The first Sunday of 2010 is typically going to be spent doing all the things which never got ticked off of my to do list, marking, homework, studying and ironing. Possibly some reading will get done if I'm lucky later on. Then tomorrow its back to work, I'm not looking forward to the early mornings but it will be nice to have a routine back in place.
I thought I would kick off the Our Mutual Reads with a few Victorian short stories to set the scene. I'm going to try and read a real mix of authors for the short story mini challenge, hopefully covering a wide range of authors from the period.
An Imaginative Woman by Thomas Hardy (from Life's Little Ironies).
I've read a far bit of Hardy, several novels and poems but this was my first short story. A young family travel on holiday. They stay at a guesthouse, the wife discovers that the room that she is staying in is the bedroom of a local poet. She immediately feels a link with the poet as she once had a poem of hers published alongside one of his. This interest quickly develops into a fascination with the man, she waits day in day out for him to return to the guesthouse, she is anxious to meet this man whi she has built up in her head as a wonderful person.
This was a good little story, I'm sure we have all at some point created a character inside our heads of a person we have never met, imagining that if met an instant friendship would form. I was surprised at how modern the text felt.
For my second Thomas Hardy story I read The Boy's Veto.
This tells the tale of a young wheelchair bound woman. We learn early of her marriage to an elder man, her boss, who has decided he should take her as his second wife after she ended up wheelchair bound after completing a task for him. The pair get along well enough, but it it more a marriage of conveneyance. The husband strives to improve his wifes cultural knowledge so that she fits as part of his sociaty.
After the husband dies she is courted by a man she knows from her past, a "mere gardener". She desperately wants to marry this man yet is banished from doing so by her son who claims it would destroy his chance of being a gentleman.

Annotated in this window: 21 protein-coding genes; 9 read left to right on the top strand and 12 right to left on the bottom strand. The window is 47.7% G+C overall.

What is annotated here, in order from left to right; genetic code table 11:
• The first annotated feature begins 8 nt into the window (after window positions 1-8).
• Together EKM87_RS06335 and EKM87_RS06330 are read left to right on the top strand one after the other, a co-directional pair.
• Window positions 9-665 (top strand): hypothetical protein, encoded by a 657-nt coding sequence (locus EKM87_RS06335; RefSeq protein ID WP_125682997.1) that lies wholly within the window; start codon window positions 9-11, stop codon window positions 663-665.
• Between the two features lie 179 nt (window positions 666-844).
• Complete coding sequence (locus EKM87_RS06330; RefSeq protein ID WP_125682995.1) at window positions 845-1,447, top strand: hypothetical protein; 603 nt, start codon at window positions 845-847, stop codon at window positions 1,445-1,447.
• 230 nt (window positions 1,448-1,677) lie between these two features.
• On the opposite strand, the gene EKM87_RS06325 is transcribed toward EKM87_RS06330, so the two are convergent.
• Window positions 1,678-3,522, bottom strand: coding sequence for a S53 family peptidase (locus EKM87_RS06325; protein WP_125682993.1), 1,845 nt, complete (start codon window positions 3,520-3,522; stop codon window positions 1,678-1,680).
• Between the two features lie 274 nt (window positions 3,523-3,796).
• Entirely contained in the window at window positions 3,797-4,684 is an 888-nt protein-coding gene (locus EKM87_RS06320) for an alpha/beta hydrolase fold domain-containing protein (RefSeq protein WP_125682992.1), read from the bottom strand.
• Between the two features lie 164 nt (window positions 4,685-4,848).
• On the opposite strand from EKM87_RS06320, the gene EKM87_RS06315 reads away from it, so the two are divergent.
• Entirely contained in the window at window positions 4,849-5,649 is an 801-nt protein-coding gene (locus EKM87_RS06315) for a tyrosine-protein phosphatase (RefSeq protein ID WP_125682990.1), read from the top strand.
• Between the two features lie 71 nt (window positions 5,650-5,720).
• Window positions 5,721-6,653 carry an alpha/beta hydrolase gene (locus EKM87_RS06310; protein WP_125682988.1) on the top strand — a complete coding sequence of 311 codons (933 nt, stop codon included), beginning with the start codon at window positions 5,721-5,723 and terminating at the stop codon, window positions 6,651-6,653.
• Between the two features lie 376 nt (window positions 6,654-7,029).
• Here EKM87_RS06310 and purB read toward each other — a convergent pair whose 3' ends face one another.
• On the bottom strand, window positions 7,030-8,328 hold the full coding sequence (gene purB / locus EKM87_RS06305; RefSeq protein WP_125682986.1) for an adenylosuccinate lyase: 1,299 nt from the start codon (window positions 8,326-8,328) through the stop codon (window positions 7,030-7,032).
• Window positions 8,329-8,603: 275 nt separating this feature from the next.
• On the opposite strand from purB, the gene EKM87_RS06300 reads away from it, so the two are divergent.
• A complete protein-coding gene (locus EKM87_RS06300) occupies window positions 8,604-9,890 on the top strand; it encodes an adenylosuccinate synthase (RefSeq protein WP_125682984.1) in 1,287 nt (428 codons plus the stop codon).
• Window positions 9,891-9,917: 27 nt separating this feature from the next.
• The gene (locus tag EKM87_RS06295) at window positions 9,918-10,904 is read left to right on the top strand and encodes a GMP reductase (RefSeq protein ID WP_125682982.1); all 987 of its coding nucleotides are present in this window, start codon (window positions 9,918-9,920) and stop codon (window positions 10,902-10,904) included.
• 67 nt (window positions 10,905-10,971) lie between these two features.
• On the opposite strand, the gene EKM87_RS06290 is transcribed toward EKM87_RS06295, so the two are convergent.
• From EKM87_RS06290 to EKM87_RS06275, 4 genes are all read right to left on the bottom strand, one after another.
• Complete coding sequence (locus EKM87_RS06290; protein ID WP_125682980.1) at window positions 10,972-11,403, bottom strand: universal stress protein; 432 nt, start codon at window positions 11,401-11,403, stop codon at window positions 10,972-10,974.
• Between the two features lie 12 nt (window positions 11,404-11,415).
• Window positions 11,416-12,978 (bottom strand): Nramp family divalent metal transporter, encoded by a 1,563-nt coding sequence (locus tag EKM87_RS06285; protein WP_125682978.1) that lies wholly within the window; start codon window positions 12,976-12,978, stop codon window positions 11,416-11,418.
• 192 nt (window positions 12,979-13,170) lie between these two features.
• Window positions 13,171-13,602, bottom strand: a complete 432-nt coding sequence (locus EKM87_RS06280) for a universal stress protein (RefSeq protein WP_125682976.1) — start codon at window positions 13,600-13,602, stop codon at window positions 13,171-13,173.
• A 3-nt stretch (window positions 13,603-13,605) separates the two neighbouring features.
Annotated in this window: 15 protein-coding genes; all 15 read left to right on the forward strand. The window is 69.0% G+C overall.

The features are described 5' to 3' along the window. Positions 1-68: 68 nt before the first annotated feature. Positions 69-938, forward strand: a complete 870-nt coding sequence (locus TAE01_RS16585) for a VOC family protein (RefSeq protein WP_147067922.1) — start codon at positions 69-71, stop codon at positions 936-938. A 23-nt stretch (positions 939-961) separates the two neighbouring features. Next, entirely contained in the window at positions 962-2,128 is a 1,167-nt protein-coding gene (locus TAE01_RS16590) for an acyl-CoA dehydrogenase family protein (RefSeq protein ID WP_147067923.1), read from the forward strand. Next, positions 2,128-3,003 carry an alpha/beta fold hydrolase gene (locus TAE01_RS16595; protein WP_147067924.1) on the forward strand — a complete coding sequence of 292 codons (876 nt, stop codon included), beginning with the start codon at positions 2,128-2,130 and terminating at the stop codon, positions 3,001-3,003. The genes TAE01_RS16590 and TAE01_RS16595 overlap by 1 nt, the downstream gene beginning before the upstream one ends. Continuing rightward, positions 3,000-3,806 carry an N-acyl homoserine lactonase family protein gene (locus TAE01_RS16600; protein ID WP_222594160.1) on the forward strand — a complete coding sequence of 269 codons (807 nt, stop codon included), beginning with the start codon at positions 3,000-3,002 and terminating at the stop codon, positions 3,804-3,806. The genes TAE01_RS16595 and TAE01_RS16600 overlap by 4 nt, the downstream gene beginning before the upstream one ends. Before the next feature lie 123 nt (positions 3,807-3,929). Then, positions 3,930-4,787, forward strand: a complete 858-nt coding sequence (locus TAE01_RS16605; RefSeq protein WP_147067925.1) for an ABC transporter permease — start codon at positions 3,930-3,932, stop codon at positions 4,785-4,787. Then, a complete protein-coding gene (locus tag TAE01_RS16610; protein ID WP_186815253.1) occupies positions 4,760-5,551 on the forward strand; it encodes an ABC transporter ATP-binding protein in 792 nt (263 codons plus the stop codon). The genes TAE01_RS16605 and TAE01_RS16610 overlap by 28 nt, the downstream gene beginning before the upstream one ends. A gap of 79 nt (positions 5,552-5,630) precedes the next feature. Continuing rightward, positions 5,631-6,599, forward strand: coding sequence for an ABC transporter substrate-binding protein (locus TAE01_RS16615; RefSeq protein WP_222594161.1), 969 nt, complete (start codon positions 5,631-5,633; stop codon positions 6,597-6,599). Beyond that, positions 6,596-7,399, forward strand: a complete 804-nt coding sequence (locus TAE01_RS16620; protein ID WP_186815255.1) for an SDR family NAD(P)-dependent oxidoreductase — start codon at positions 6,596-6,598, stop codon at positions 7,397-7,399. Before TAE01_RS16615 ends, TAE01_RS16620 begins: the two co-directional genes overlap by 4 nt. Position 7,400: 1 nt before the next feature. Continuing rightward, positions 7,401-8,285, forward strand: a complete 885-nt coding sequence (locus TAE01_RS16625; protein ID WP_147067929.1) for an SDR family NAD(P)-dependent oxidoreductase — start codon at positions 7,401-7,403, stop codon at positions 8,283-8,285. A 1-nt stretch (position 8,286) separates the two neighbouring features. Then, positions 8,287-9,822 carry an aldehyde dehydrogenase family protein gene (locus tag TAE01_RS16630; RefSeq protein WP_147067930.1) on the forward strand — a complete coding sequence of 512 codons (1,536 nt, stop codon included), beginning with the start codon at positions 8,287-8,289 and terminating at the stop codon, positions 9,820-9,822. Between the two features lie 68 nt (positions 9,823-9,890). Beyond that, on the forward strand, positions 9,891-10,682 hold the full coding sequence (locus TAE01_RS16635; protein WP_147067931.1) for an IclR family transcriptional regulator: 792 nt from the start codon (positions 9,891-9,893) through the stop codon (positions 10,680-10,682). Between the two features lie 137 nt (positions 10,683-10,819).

The son's behaviour angered me, but it is typical of the society of the time, when your birth, parents and education counted far more than the type of person you actually were.
Amy Foster by Joseph Conrad, read online for free here
This story has changed my mind on Conrad, whose Heart of Darkness I despised. Amy Forster is a young simple girl in the story she falls in love with a migrant who found himself ashore after a shipping accident. Arriving in England he was beaten, thrown stones at and locked up, everyone assumed he was simply a lunatic. Amy was the only person who showed him compassion when she feed him. From that moment on they are in love.
The story, although titled Amy Foster, is more about the man and his experiences of living in England. The language is beautiful, showing the sharp conrast between the man's ways and that of the English folks. Well worth a read.
I sat down on New Years Eve to watch the latest BBC adaptation of The Turn of the Screw by Henry James. For some reason the BBC had decided to set the story in 1921 rather than in 1898 when the story was written so it cannot count for this challenge. That being said this reminded me what a great novella it was. It would be perfect for this challenge, especially for anyone new to the Victorian period. I'll have to try and dig it out and have a reread this year. The BBC version is well worth checking out, the setting is beautiful and it is well acted throughout. I'm sure the novella doesn't make everything as clear as this version did, but my memory is fairly hazy.
(Just why is it that scary children in films are nearly always blonde?)